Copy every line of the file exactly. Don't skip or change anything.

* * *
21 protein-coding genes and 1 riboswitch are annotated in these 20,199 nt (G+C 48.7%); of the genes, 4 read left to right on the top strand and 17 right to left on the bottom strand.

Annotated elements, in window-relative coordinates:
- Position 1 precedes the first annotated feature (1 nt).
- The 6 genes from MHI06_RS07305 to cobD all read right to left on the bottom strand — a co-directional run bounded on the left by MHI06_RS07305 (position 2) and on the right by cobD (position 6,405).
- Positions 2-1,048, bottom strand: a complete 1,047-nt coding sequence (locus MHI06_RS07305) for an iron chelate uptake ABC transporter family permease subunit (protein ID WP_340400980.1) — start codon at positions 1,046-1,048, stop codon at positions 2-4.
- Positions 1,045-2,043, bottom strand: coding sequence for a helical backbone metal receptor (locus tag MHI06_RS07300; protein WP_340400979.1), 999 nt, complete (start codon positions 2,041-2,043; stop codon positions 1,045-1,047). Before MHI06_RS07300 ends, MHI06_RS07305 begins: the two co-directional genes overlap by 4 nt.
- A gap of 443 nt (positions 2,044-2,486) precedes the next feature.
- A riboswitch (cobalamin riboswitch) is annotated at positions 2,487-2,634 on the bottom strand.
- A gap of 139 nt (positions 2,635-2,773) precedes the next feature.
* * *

21 protein-coding genes and 1 riboswitch are annotated in these 20,199 nt (G+C 48.7%); of the genes, 4 read left to right on the top strand and 17 right to left on the bottom strand.

Annotated elements, in window-relative coordinates:
- Position 1 precedes the first annotated feature (1 nt).
- The 6 genes from MHI06_RS07305 to cobD all read right to left on the bottom strand — a co-directional run bounded on the left by MHI06_RS07305 (position 2) and on the right by cobD (position 6,405).
- Positions 2-1,048, bottom strand: a complete 1,047-nt coding sequence (locus MHI06_RS07305) for an iron chelate uptake ABC transporter family permease subunit (protein ID WP_340400980.1) — start codon at positions 1,046-1,048, stop codon at positions 2-4.
- Positions 1,045-2,043, bottom strand: coding sequence for a helical backbone metal receptor (locus tag MHI06_RS07300; protein WP_340400979.1), 999 nt, complete (start codon positions 2,041-2,043; stop codon positions 1,045-1,047). Before MHI06_RS07300 ends, MHI06_RS07305 begins: the two co-directional genes overlap by 4 nt.
- A gap of 443 nt (positions 2,044-2,486) precedes the next feature.
- A riboswitch (cobalamin riboswitch) is annotated at positions 2,487-2,634 on the bottom strand.
- A gap of 139 nt (positions 2,635-2,773) precedes the next feature.